Many children make their first journey to Disney Land or Disney World at a young age. Hand in hand with their parents, they take the first steps towards what will become life-long vacation traditions that they'll then share with their children, soaring into imagination, dreams and magic with just a hint of pixie dust.

I, on the other, hand, didn't set foot in the world of Walt Disney until I was the ripe old age of 21. As a result, I went in with the mind of an adult with just a brief nod to my child's heart that still apparently hoped to be swept away to a time when eating ice cream for breakfast was perfectly acceptable and there was a beautiful fairy godmother waiting only to grant my every wish.

Despite being older than most, it turns out I was not, am not, immune to the magic of this place. I have, in the years between that one and this, been to both Disney World and Disney Land probably more than 20 times. Which isn't saying much when comparing it to those who go every year, or every weekend. But it's not a bad start. I don't, however, feel as though I am putting on rose colored glasses or living the life of an adult who only wants to be a child again (well, ok, maybe a little) upon entering through those arched gateways. Instead, as an adult, what I see is a world that has come to life beyond the planning and expectations of any who worked on it. I am, quite simply, in awe. I am in awe of this - one man's dream. I am in awe of  everything that has come forward from that dream. I am in awe that it was one man with a vision and a willingness to defy anything that had been done before and do it anyway, despite what others thought, that made all of this possible. And then he didn't just do it. He out did it.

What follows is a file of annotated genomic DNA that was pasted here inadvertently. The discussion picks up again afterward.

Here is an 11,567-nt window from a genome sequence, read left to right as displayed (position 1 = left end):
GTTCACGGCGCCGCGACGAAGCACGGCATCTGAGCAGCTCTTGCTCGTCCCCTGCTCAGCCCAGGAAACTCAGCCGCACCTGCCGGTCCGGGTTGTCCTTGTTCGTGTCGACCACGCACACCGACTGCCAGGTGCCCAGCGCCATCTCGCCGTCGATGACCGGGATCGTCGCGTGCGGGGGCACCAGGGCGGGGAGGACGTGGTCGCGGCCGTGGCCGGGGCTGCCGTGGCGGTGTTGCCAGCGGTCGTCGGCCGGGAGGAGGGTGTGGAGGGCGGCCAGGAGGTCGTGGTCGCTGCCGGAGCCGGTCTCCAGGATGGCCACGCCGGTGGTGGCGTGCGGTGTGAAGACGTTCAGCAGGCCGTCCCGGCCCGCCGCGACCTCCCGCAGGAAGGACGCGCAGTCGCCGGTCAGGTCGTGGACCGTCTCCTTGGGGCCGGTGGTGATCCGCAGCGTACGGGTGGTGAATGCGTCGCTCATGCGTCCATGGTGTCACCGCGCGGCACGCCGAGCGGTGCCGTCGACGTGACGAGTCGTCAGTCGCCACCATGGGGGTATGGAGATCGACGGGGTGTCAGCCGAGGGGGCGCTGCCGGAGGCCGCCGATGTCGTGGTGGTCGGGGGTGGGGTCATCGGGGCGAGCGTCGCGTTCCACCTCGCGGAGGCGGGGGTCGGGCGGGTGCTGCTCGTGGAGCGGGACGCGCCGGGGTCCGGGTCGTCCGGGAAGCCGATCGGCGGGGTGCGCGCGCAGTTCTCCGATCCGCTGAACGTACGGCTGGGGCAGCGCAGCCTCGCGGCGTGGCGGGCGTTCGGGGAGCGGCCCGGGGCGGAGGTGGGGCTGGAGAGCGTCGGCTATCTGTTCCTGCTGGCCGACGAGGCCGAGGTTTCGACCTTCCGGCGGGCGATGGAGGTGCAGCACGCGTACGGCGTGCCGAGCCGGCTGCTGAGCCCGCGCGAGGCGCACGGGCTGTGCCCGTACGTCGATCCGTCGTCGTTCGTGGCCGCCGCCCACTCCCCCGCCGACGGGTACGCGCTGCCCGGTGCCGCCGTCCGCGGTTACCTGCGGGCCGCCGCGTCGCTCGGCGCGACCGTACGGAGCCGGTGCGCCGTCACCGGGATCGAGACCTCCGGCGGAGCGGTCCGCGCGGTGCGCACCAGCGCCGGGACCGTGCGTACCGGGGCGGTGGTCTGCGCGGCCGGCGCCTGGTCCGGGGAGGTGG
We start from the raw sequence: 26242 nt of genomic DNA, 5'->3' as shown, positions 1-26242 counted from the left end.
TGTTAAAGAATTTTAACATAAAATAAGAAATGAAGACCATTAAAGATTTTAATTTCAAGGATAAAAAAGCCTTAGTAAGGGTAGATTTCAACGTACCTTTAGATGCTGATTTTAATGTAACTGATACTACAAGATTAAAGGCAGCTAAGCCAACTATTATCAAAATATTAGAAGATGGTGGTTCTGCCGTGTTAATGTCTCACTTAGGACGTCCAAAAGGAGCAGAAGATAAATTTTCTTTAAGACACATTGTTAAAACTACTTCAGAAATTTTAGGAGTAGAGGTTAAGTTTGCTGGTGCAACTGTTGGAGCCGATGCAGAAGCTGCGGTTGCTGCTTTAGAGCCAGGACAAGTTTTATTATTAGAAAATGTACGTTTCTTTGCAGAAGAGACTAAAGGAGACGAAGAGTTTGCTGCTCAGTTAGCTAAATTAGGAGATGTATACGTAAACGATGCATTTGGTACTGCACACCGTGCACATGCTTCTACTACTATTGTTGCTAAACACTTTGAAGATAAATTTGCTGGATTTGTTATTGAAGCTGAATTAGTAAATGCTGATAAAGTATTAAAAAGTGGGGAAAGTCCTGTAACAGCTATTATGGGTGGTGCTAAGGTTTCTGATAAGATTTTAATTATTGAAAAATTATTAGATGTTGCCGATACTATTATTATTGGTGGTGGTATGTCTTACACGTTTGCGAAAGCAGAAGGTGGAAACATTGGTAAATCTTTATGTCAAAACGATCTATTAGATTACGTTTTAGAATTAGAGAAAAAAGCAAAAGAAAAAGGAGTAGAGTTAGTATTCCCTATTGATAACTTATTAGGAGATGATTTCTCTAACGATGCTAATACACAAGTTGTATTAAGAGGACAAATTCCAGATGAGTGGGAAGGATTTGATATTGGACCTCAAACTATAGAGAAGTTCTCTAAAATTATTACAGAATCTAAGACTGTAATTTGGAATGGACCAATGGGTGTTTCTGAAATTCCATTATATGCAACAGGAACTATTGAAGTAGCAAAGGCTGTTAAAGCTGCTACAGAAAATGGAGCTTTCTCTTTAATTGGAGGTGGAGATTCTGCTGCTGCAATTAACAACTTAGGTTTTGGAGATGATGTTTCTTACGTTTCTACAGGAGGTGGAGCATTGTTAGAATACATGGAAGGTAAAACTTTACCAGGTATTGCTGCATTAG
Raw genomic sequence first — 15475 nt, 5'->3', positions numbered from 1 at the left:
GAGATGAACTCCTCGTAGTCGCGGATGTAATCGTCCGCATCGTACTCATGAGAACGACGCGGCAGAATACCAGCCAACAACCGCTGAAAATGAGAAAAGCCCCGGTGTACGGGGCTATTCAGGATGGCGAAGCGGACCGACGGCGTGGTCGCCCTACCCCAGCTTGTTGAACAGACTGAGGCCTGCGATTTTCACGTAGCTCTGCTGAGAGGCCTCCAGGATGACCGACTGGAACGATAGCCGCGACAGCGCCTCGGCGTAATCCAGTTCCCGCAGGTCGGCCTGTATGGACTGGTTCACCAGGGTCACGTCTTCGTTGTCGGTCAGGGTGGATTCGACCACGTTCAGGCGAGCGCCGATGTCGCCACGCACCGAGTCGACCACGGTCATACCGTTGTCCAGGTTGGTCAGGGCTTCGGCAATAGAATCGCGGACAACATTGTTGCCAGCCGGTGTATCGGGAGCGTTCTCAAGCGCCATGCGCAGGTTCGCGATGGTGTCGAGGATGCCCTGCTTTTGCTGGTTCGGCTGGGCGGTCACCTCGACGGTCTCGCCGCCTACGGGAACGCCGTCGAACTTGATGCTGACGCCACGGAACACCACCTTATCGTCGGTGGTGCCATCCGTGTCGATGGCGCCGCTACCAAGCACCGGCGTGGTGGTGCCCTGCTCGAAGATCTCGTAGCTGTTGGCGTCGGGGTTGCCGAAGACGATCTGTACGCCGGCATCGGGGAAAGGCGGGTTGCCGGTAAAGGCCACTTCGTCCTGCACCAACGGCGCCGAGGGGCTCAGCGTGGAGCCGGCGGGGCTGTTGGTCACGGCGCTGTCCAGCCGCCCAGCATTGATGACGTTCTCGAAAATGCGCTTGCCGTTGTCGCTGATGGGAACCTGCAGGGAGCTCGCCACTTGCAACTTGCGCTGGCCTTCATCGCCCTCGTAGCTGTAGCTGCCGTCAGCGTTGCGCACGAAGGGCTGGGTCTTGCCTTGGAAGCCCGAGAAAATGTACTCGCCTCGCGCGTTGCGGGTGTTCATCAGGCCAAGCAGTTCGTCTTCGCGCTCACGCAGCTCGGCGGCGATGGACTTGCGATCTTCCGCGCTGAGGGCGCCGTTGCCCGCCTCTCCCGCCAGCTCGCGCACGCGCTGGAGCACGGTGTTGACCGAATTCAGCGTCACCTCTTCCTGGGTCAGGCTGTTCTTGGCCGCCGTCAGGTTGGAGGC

Walt Disney, for all that I can perceive, was one of the most forward-thinking individuals that ever walked this earth. No, he didn't invent the cure for cancer. No, he didn't achieve world peace. But what he did was create a place where people could go and leave behind their troubles. A place where the adult could become the child, and not be laughed at for wearing Mickey Mouse ears. A place where the culture of the creation infuses magic into both the people who visit and the people who work there. I am amazed at how we embrace - maybe need - this concept, at the way that adults and children alike spend money well-earned and long-saved to once a year or once in a lifetime make the trip to this empire - this world of imagination beyond any boundaries.